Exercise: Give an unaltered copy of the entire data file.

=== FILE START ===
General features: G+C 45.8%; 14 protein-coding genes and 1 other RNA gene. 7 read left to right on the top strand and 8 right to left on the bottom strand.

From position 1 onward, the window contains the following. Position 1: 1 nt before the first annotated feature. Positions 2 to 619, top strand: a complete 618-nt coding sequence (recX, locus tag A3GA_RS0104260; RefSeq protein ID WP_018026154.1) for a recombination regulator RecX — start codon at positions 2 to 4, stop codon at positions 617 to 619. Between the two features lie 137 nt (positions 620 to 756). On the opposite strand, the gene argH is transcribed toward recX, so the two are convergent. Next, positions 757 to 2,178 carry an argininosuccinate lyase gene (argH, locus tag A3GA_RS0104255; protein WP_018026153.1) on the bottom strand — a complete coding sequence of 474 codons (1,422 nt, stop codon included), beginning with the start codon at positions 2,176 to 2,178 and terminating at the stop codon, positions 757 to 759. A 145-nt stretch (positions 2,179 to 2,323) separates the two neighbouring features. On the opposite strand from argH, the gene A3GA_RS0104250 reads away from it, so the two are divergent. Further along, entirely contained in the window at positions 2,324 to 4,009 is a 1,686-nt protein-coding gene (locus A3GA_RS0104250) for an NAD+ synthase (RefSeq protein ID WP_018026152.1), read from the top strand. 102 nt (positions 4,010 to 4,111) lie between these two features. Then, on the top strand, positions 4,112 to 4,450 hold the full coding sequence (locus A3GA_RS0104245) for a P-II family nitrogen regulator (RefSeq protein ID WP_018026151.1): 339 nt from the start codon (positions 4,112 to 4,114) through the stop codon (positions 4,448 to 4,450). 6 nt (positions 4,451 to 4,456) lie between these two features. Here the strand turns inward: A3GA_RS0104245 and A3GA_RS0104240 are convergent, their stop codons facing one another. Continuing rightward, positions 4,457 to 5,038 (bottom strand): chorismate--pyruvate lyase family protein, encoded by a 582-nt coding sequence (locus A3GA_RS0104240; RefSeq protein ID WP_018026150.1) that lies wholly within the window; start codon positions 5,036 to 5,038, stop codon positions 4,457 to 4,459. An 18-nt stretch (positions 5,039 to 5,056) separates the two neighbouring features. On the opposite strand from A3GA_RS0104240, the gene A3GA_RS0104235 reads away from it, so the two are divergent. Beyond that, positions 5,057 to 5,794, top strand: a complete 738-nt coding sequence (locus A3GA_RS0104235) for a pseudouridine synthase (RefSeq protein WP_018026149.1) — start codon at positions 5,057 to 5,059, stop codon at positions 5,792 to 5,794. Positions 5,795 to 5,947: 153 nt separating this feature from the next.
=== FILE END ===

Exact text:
General features: G+C 45.8%; 14 protein-coding genes and 1 other RNA gene. 7 read left to right on the top strand and 8 right to left on the bottom strand.

From position 1 onward, the window contains the following. Position 1: 1 nt before the first annotated feature. Positions 2 to 619, top strand: a complete 618-nt coding sequence (recX, locus tag A3GA_RS0104260; RefSeq protein ID WP_018026154.1) for a recombination regulator RecX — start codon at positions 2 to 4, stop codon at positions 617 to 619. Between the two features lie 137 nt (positions 620 to 756). On the opposite strand, the gene argH is transcribed toward recX, so the two are convergent. Next, positions 757 to 2,178 carry an argininosuccinate lyase gene (argH, locus tag A3GA_RS0104255; protein WP_018026153.1) on the bottom strand — a complete coding sequence of 474 codons (1,422 nt, stop codon included), beginning with the start codon at positions 2,176 to 2,178 and terminating at the stop codon, positions 757 to 759. A 145-nt stretch (positions 2,179 to 2,323) separates the two neighbouring features. On the opposite strand from argH, the gene A3GA_RS0104250 reads away from it, so the two are divergent. Further along, entirely contained in the window at positions 2,324 to 4,009 is a 1,686-nt protein-coding gene (locus A3GA_RS0104250) for an NAD+ synthase (RefSeq protein ID WP_018026152.1), read from the top strand. 102 nt (positions 4,010 to 4,111) lie between these two features. Then, on the top strand, positions 4,112 to 4,450 hold the full coding sequence (locus A3GA_RS0104245) for a P-II family nitrogen regulator (RefSeq protein ID WP_018026151.1): 339 nt from the start codon (positions 4,112 to 4,114) through the stop codon (positions 4,448 to 4,450). 6 nt (positions 4,451 to 4,456) lie between these two features. Here the strand turns inward: A3GA_RS0104245 and A3GA_RS0104240 are convergent, their stop codons facing one another. Continuing rightward, positions 4,457 to 5,038 (bottom strand): chorismate--pyruvate lyase family protein, encoded by a 582-nt coding sequence (locus A3GA_RS0104240; RefSeq protein ID WP_018026150.1) that lies wholly within the window; start codon positions 5,036 to 5,038, stop codon positions 4,457 to 4,459. An 18-nt stretch (positions 5,039 to 5,056) separates the two neighbouring features. On the opposite strand from A3GA_RS0104240, the gene A3GA_RS0104235 reads away from it, so the two are divergent. Beyond that, positions 5,057 to 5,794, top strand: a complete 738-nt coding sequence (locus A3GA_RS0104235) for a pseudouridine synthase (RefSeq protein WP_018026149.1) — start codon at positions 5,057 to 5,059, stop codon at positions 5,792 to 5,794. Positions 5,795 to 5,947: 153 nt separating this feature from the next.